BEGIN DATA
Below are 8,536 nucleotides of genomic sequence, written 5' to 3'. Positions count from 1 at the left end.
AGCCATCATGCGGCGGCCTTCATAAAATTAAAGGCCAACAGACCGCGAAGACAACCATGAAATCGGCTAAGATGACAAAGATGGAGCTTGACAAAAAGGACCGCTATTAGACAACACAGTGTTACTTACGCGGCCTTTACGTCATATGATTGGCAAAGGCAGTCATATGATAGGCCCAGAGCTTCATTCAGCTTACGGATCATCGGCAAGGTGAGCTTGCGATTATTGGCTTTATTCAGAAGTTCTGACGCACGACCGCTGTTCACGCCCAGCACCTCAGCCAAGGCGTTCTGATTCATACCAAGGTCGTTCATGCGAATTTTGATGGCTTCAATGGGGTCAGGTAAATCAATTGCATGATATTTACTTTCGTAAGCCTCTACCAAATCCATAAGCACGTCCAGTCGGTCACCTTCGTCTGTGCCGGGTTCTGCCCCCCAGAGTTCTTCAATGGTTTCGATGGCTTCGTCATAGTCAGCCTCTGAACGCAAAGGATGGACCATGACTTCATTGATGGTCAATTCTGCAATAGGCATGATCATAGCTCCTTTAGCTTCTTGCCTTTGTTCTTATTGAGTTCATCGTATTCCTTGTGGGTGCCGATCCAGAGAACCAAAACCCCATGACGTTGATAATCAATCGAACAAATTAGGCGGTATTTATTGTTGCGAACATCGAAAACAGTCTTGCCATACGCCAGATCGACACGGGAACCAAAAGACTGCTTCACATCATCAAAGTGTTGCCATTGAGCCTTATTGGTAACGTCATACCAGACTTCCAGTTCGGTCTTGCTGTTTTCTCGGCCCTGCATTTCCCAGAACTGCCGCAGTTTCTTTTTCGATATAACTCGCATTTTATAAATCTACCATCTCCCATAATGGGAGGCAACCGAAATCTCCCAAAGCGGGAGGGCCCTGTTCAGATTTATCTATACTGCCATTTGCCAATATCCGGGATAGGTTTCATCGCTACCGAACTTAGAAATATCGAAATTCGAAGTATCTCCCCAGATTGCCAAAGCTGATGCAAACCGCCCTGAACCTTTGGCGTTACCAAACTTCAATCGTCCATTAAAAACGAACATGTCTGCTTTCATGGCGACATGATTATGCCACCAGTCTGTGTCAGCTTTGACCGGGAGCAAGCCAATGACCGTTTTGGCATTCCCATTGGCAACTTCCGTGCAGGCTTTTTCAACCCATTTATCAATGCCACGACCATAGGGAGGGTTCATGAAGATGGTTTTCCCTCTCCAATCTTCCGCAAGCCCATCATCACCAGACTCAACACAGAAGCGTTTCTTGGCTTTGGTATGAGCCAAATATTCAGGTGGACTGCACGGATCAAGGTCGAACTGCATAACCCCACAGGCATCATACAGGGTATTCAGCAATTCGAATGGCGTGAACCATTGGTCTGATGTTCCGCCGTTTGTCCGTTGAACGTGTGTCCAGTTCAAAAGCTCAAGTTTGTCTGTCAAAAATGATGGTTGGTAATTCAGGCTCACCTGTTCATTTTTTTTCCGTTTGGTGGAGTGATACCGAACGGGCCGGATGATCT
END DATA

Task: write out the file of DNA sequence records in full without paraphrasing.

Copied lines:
Below are 8,536 nucleotides of genomic sequence, written 5' to 3'. Positions count from 1 at the left end.
AGCCATCATGCGGCGGCCTTCATAAAATTAAAGGCCAACAGACCGCGAAGACAACCATGAAATCGGCTAAGATGACAAAGATGGAGCTTGACAAAAAGGACCGCTATTAGACAACACAGTGTTACTTACGCGGCCTTTACGTCATATGATTGGCAAAGGCAGTCATATGATAGGCCCAGAGCTTCATTCAGCTTACGGATCATCGGCAAGGTGAGCTTGCGATTATTGGCTTTATTCAGAAGTTCTGACGCACGACCGCTGTTCACGCCCAGCACCTCAGCCAAGGCGTTCTGATTCATACCAAGGTCGTTCATGCGAATTTTGATGGCTTCAATGGGGTCAGGTAAATCAATTGCATGATATTTACTTTCGTAAGCCTCTACCAAATCCATAAGCACGTCCAGTCGGTCACCTTCGTCTGTGCCGGGTTCTGCCCCCCAGAGTTCTTCAATGGTTTCGATGGCTTCGTCATAGTCAGCCTCTGAACGCAAAGGATGGACCATGACTTCATTGATGGTCAATTCTGCAATAGGCATGATCATAGCTCCTTTAGCTTCTTGCCTTTGTTCTTATTGAGTTCATCGTATTCCTTGTGGGTGCCGATCCAGAGAACCAAAACCCCATGACGTTGATAATCAATCGAACAAATTAGGCGGTATTTATTGTTGCGAACATCGAAAACAGTCTTGCCATACGCCAGATCGACACGGGAACCAAAAGACTGCTTCACATCATCAAAGTGTTGCCATTGAGCCTTATTGGTAACGTCATACCAGACTTCCAGTTCGGTCTTGCTGTTTTCTCGGCCCTGCATTTCCCAGAACTGCCGCAGTTTCTTTTTCGATATAACTCGCATTTTATAAATCTACCATCTCCCATAATGGGAGGCAACCGAAATCTCCCAAAGCGGGAGGGCCCTGTTCAGATTTATCTATACTGCCATTTGCCAATATCCGGGATAGGTTTCATCGCTACCGAACTTAGAAATATCGAAATTCGAAGTATCTCCCCAGATTGCCAAAGCTGATGCAAACCGCCCTGAACCTTTGGCGTTACCAAACTTCAATCGTCCATTAAAAACGAACATGTCTGCTTTCATGGCGACATGATTATGCCACCAGTCTGTGTCAGCTTTGACCGGGAGCAAGCCAATGACCGTTTTGGCATTCCCATTGGCAACTTCCGTGCAGGCTTTTTCAACCCATTTATCAATGCCACGACCATAGGGAGGGTTCATGAAGATGGTTTTCCCTCTCCAATCTTCCGCAAGCCCATCATCACCAGACTCAACACAGAAGCGTTTCTTGGCTTTGGTATGAGCCAAATATTCAGGTGGACTGCACGGATCAAGGTCGAACTGCATAACCCCACAGGCATCATACAGGGTATTCAGCAATTCGAATGGCGTGAACCATTGGTCTGATGTTCCGCCGTTTGTCCGTTGAACGTGTGTCCAGTTCAAAAGCTCAAGTTTGTCTGTCAAAAATGATGGTTGGTAATTCAGGCTCACCTGTTCATTTTTTTTCCGTTTGGTGGAGTGATACCGAACGGGCCGGATGATCT